The acclaimed, award-winning novelist–author of The Moor’s Account and The Other Americans–now gives us a bracingly personal work of nonfiction that is concerned with the experiences of “conditional citizens.”
What does it mean to be American? In this starkly illuminating and impassioned book, Pulitzer Prize Finalist Laila Lalami recounts her unlikely journey from Moroccan immigrant to U.S. citizen, using it as a starting point for her exploration of the rights, liberties, and protections that are traditionally associated with American citizenship. Tapping into history, politics, and literature, she elucidates how accidents of birth–such as national origin, race, or gender–that once determined the boundaries of Americanness still cast their shadows today. Throughout the book, she poignantly illustrates how white supremacy survives through adaptation and legislation, with the result that a caste system is maintained, keeping the modern equivalent of white male landowners at the top of the social hierarchy. Conditional citizens, she argues, are all the people whom America embraces with one arm, and pushes away with the other.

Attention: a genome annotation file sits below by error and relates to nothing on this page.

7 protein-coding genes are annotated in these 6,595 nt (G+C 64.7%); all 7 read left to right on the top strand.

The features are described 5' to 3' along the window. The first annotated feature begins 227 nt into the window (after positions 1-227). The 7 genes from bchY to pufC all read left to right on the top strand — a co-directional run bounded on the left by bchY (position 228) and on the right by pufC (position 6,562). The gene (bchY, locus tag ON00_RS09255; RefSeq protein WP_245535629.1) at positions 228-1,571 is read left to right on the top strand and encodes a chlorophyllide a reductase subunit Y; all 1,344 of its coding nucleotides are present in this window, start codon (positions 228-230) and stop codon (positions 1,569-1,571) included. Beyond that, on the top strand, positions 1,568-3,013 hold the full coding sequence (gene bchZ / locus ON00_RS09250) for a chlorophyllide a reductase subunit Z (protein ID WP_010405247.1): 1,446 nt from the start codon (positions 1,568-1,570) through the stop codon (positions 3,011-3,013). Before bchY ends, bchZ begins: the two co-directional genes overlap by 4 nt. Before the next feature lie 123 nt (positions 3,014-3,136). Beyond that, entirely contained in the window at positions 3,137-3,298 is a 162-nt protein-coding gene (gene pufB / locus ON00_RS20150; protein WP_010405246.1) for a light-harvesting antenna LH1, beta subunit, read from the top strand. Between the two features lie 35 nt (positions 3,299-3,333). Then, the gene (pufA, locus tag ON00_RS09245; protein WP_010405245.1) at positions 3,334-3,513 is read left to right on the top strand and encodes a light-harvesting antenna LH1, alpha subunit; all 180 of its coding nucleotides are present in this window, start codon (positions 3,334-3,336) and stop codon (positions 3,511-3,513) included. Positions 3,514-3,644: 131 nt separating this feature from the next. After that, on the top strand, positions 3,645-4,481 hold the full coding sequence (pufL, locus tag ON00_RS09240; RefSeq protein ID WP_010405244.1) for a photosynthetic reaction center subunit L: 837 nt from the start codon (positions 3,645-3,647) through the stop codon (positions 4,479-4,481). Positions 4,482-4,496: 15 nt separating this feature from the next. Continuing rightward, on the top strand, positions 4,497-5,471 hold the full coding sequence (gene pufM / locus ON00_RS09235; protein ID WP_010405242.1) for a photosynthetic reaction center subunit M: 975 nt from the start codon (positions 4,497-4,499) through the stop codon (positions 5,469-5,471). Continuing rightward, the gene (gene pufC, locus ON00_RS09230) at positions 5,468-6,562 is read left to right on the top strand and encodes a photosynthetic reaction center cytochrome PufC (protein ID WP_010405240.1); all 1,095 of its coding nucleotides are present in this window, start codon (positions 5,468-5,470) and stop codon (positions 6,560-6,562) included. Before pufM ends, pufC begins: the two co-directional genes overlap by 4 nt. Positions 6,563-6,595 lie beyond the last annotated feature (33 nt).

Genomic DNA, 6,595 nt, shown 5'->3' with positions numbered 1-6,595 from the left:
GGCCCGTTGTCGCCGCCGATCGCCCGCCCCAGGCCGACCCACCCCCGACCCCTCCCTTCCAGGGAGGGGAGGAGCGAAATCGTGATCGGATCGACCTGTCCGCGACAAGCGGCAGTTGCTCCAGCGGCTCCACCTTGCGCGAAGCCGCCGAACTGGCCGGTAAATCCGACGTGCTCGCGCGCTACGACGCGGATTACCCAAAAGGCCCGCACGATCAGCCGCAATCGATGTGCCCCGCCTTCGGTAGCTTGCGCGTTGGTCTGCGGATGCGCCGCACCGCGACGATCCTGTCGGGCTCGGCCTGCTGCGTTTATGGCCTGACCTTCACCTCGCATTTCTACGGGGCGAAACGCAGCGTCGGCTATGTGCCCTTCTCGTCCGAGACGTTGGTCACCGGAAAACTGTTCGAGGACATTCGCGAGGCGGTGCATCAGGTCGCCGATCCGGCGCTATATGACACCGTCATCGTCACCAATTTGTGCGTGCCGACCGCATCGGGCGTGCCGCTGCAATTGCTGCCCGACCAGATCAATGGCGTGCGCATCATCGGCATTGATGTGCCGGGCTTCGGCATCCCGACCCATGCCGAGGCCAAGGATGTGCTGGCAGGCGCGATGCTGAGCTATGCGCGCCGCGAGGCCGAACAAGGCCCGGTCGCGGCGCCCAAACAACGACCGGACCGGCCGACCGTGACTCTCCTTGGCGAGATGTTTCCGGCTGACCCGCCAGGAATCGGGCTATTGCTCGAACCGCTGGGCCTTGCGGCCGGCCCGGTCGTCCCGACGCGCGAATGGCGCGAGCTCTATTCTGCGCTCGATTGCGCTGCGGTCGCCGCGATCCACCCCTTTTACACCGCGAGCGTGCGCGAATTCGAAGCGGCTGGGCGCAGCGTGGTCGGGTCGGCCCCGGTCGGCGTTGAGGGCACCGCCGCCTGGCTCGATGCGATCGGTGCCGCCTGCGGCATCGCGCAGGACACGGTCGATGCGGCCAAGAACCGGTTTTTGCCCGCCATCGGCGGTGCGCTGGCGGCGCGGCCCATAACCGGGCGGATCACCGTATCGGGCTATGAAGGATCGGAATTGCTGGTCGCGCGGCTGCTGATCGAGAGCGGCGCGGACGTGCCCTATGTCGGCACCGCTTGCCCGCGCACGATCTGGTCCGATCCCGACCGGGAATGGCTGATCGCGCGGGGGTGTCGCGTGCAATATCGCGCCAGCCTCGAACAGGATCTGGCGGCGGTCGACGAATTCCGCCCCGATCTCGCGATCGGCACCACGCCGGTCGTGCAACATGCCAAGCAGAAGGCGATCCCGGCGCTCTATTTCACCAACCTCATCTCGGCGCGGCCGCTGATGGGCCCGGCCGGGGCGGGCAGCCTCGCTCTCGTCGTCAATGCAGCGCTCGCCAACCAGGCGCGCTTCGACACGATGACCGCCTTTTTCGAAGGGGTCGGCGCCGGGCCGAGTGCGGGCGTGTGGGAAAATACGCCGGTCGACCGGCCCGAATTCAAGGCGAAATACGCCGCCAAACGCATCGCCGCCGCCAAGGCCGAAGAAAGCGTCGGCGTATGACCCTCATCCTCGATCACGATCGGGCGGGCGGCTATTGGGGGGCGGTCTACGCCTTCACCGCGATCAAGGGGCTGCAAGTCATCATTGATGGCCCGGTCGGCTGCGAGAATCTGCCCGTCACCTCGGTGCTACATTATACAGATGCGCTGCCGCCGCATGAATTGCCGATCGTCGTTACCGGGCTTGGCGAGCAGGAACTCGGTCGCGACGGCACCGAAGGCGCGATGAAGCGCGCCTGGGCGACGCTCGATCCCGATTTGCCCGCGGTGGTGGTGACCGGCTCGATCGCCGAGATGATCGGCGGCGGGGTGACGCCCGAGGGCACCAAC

Brilliantly argued and deeply personal, Conditional Citizens weaves together the author’s own experiences with explorations of the place of nonwhites in the broader American culture.
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